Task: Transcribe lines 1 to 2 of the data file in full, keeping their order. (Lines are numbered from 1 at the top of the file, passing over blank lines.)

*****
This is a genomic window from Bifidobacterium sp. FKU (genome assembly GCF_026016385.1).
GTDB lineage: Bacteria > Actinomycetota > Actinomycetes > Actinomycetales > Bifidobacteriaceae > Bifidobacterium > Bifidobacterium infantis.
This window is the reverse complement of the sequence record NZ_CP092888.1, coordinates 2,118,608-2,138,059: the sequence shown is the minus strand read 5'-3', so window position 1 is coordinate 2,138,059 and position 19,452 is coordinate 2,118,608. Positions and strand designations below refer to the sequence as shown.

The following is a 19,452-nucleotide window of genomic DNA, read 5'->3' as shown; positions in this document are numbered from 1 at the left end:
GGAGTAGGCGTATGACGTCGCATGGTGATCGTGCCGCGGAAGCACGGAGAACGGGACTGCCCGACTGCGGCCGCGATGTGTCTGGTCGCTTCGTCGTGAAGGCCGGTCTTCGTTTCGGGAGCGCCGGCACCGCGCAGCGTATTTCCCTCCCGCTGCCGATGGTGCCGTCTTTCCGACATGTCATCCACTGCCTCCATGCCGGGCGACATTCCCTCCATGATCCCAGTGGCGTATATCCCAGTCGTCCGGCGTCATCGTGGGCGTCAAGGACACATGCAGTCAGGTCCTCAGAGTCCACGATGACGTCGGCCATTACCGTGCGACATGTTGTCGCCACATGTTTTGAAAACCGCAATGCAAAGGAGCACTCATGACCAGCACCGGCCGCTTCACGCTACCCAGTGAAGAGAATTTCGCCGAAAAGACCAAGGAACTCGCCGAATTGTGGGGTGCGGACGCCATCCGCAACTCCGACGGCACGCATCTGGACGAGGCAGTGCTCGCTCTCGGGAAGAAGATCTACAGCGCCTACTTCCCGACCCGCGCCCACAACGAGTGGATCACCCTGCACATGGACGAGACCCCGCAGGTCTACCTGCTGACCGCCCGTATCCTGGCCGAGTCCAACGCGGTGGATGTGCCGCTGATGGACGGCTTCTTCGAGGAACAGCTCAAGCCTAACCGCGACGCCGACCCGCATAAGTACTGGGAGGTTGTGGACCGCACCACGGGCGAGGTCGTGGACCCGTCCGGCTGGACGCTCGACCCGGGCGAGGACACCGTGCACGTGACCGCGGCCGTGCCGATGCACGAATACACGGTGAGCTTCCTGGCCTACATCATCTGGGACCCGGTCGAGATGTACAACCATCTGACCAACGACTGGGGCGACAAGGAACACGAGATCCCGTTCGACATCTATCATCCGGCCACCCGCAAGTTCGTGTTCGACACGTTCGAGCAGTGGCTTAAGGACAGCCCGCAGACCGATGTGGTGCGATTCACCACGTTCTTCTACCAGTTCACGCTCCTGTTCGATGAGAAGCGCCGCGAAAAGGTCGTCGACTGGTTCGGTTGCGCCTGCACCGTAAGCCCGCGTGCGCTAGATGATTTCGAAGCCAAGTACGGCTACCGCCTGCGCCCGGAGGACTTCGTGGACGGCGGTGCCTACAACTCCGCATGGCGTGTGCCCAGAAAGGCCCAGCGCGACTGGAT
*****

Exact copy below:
This is a genomic window from Bifidobacterium sp. FKU (genome assembly GCF_026016385.1).
GTDB lineage: Bacteria > Actinomycetota > Actinomycetes > Actinomycetales > Bifidobacteriaceae > Bifidobacterium > Bifidobacterium infantis.